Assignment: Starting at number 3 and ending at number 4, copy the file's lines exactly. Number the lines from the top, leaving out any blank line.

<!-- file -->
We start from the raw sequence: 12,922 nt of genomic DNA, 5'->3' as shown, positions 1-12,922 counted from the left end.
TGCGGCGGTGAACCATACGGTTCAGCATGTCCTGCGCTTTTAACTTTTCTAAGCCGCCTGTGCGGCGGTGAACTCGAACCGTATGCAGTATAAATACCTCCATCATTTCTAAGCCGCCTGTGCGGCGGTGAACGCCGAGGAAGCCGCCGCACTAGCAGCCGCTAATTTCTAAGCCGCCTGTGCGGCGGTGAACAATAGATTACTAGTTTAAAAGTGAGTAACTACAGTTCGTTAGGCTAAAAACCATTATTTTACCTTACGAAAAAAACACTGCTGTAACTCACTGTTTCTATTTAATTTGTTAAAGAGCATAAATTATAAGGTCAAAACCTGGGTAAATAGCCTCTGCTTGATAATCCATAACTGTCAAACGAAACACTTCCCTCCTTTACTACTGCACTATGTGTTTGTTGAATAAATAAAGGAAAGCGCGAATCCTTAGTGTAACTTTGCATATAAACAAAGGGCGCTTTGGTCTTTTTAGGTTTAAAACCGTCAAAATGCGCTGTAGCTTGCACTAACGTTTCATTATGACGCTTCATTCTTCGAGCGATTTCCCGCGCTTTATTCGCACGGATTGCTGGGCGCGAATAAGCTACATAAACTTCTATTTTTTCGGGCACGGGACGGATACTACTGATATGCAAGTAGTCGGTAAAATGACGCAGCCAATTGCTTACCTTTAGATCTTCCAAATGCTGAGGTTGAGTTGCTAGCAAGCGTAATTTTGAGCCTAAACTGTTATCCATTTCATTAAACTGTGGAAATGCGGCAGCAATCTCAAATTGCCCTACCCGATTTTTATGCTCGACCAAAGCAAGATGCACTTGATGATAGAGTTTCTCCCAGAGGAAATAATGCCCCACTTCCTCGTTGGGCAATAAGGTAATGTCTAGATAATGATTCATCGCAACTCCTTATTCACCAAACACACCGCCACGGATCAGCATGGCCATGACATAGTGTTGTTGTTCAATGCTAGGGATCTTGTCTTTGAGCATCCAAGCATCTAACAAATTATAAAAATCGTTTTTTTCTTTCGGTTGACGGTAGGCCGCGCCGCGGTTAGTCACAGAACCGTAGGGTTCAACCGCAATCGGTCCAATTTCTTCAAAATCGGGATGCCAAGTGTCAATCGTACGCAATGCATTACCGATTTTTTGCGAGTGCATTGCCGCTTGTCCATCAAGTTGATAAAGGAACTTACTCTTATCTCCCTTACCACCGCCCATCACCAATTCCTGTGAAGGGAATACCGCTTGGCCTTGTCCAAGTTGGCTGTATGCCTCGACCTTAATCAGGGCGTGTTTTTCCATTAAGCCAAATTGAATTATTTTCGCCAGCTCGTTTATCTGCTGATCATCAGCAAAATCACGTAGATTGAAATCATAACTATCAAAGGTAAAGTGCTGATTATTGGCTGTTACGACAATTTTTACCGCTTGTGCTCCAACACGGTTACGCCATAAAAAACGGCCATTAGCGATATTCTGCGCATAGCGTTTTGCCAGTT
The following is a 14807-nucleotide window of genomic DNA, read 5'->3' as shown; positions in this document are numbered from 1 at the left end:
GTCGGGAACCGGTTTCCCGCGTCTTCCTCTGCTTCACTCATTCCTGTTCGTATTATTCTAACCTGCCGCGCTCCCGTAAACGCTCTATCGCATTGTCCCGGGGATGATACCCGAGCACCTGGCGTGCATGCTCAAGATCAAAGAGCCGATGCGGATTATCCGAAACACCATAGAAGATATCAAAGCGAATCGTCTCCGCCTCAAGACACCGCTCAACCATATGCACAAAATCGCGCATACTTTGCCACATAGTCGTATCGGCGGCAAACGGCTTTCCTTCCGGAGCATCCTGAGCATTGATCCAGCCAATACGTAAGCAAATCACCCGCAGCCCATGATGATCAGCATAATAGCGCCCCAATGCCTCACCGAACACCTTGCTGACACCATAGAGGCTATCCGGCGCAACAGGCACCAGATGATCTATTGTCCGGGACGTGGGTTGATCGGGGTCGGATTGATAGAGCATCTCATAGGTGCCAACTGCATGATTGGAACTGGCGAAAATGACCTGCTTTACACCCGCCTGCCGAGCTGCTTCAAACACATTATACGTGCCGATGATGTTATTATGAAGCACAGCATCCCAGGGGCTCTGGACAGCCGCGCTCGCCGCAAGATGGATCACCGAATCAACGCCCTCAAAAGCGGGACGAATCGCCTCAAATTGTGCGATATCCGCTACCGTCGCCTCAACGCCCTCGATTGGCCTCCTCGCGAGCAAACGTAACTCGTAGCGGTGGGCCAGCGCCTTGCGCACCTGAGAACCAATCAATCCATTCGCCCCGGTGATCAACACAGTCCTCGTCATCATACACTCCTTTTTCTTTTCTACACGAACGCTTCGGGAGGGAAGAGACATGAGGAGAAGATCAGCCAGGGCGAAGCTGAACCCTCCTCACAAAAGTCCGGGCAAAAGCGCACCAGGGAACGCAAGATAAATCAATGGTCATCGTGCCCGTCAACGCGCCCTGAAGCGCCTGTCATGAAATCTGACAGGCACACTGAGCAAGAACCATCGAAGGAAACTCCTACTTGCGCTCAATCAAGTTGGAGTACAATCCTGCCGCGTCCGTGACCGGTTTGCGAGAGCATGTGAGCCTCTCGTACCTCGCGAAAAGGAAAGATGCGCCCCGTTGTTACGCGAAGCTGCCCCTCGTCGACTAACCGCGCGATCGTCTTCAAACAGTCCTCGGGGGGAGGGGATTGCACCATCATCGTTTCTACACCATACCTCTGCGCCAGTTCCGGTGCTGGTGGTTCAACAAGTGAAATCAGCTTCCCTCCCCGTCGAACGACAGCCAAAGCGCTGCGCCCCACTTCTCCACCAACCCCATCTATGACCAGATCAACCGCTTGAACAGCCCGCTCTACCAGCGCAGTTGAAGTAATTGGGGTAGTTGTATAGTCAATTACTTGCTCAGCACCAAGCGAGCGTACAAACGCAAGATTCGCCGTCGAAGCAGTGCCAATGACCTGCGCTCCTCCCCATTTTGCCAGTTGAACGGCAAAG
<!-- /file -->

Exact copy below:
The following is a 14807-nucleotide window of genomic DNA, read 5'->3' as shown; positions in this document are numbered from 1 at the left end:
GTCGGGAACCGGTTTCCCGCGTCTTCCTCTGCTTCACTCATTCCTGTTCGTATTATTCTAACCTGCCGCGCTCCCGTAAACGCTCTATCGCATTGTCCCGGGGATGATACCCGAGCACCTGGCGTGCATGCTCAAGATCAAAGAGCCGATGCGGATTATCCGAAACACCATAGAAGATATCAAAGCGAATCGTCTCCGCCTCAAGACACCGCTCAACCATATGCACAAAATCGCGCATACTTTGCCACATAGTCGTATCGGCGGCAAACGGCTTTCCTTCCGGAGCATCCTGAGCATTGATCCAGCCAATACGTAAGCAAATCACCCGCAGCCCATGATGATCAGCATAATAGCGCCCCAATGCCTCACCGAACACCTTGCTGACACCATAGAGGCTATCCGGCGCAACAGGCACCAGATGATCTATTGTCCGGGACGTGGGTTGATCGGGGTCGGATTGATAGAGCATCTCATAGGTGCCAACTGCATGATTGGAACTGGCGAAAATGACCTGCTTTACACCCGCCTGCCGAGCTGCTTCAAACACATTATACGTGCCGATGATGTTATTATGAAGCACAGCATCCCAGGGGCTCTGGACAGCCGCGCTCGCCGCAAGATGGATCACCGAATCAACGCCCTCAAAAGCGGGACGAATCGCCTCAAATTGTGCGATATCCGCTACCGTCGCCTCAACGCCCTCGATTGGCCTCCTCGCGAGCAAACGTAACTCGTAGCGGTGGGCCAGCGCCTTGCGCACCTGAGAACCAATCAATCCATTCGCCCCGGTGATCAACACAGTCCTCGTCATCATACACTCCTTTTTCTTTTCTACACGAACGCTTCGGGAGGGAAGAGACATGAGGAGAAGATCAGCCAGGGCGAAGCTGAACCCTCCTCACAAAAGTCCGGGCAAAAGCGCACCAGGGAACGCAAGATAAATCAATGGTCATCGTGCCCGTCAACGCGCCCTGAAGCGCCTGTCATGAAATCTGACAGGCACACTGAGCAAGAACCATCGAAGGAAACTCCTACTTGCGCTCAATCAAGTTGGAGTACAATCCTGCCGCGTCCGTGACCGGTTTGCGAGAGCATGTGAGCCTCTCGTACCTCGCGAAAAGGAAAGATGCGCCCCGTTGTTACGCGAAGCTGCCCCTCGTCGACTAACCGCGCGATCGTCTTCAAACAGTCCTCGGGGGGAGGGGATTGCACCATCATCGTTTCTACACCATACCTCTGCGCCAGTTCCGGTGCTGGTGGTTCAACAAGTGAAATCAGCTTCCCTCCCCGTCGAACGACAGCCAAAGCGCTGCGCCCCACTTCTCCACCAACCCCATCTATGACCAGATCAACCGCTTGAACAGCCCGCTCTACCAGCGCAGTTGAAGTAATTGGGGTAGTTGTATAGTCAATTACTTGCTCAGCACCAAGCGAGCGTACAAACGCAAGATTCGCCGTCGAAGCAGTGCCAATGACCTGCGCTCCTCCCCATTTTGCCAGTTGAACGGCAAAG